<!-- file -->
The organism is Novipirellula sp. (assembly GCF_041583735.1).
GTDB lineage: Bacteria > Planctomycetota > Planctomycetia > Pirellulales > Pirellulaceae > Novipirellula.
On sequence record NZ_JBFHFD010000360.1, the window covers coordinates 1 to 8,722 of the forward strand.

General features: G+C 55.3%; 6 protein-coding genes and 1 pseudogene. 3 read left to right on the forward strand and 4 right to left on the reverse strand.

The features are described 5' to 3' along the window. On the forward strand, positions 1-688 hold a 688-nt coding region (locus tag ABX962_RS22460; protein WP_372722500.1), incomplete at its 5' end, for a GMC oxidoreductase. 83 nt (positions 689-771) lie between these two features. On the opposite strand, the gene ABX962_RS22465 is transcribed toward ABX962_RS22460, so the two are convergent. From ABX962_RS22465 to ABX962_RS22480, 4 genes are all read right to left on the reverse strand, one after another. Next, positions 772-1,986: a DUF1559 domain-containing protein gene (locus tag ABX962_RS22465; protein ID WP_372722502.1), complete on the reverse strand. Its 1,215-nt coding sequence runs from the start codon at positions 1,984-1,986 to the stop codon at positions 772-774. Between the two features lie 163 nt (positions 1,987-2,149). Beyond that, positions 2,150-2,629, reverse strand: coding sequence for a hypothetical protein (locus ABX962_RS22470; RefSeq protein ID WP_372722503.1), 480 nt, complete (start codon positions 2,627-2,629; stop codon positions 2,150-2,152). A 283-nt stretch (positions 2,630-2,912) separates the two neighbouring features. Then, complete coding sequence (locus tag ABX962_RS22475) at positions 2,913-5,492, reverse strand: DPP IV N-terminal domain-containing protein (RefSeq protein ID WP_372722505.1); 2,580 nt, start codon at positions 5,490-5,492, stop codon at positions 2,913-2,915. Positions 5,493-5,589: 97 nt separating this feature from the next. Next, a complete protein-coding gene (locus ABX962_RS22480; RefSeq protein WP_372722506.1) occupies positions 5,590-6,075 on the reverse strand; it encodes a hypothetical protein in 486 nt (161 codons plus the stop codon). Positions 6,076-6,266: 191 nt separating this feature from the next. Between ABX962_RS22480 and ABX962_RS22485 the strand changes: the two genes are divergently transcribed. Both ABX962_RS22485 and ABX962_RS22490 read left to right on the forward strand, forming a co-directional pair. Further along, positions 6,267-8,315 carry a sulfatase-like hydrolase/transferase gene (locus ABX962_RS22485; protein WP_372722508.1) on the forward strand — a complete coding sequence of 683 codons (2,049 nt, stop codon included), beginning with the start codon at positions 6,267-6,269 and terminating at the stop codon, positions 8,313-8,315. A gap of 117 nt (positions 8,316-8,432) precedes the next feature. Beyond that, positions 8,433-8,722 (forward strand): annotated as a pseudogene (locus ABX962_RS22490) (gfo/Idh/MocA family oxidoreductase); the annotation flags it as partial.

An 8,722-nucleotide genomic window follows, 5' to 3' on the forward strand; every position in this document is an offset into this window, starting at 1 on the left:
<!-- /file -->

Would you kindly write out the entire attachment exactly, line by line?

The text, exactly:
The organism is Novipirellula sp. (assembly GCF_041583735.1).
GTDB lineage: Bacteria > Planctomycetota > Planctomycetia > Pirellulales > Pirellulaceae > Novipirellula.
On sequence record NZ_JBFHFD010000360.1, the window covers coordinates 1 to 8,722 of the forward strand.

General features: G+C 55.3%; 6 protein-coding genes and 1 pseudogene. 3 read left to right on the forward strand and 4 right to left on the reverse strand.

The features are described 5' to 3' along the window. On the forward strand, positions 1-688 hold a 688-nt coding region (locus tag ABX962_RS22460; protein WP_372722500.1), incomplete at its 5' end, for a GMC oxidoreductase. 83 nt (positions 689-771) lie between these two features. On the opposite strand, the gene ABX962_RS22465 is transcribed toward ABX962_RS22460, so the two are convergent. From ABX962_RS22465 to ABX962_RS22480, 4 genes are all read right to left on the reverse strand, one after another. Next, positions 772-1,986: a DUF1559 domain-containing protein gene (locus tag ABX962_RS22465; protein ID WP_372722502.1), complete on the reverse strand. Its 1,215-nt coding sequence runs from the start codon at positions 1,984-1,986 to the stop codon at positions 772-774. Between the two features lie 163 nt (positions 1,987-2,149). Beyond that, positions 2,150-2,629, reverse strand: coding sequence for a hypothetical protein (locus ABX962_RS22470; RefSeq protein ID WP_372722503.1), 480 nt, complete (start codon positions 2,627-2,629; stop codon positions 2,150-2,152). A 283-nt stretch (positions 2,630-2,912) separates the two neighbouring features. Then, complete coding sequence (locus tag ABX962_RS22475) at positions 2,913-5,492, reverse strand: DPP IV N-terminal domain-containing protein (RefSeq protein ID WP_372722505.1); 2,580 nt, start codon at positions 5,490-5,492, stop codon at positions 2,913-2,915. Positions 5,493-5,589: 97 nt separating this feature from the next. Next, a complete protein-coding gene (locus ABX962_RS22480; RefSeq protein WP_372722506.1) occupies positions 5,590-6,075 on the reverse strand; it encodes a hypothetical protein in 486 nt (161 codons plus the stop codon). Positions 6,076-6,266: 191 nt separating this feature from the next. Between ABX962_RS22480 and ABX962_RS22485 the strand changes: the two genes are divergently transcribed. Both ABX962_RS22485 and ABX962_RS22490 read left to right on the forward strand, forming a co-directional pair. Further along, positions 6,267-8,315 carry a sulfatase-like hydrolase/transferase gene (locus ABX962_RS22485; protein WP_372722508.1) on the forward strand — a complete coding sequence of 683 codons (2,049 nt, stop codon included), beginning with the start codon at positions 6,267-6,269 and terminating at the stop codon, positions 8,313-8,315. A gap of 117 nt (positions 8,316-8,432) precedes the next feature. Beyond that, positions 8,433-8,722 (forward strand): annotated as a pseudogene (locus ABX962_RS22490) (gfo/Idh/MocA family oxidoreductase); the annotation flags it as partial.

An 8,722-nucleotide genomic window follows, 5' to 3' on the forward strand; every position in this document is an offset into this window, starting at 1 on the left: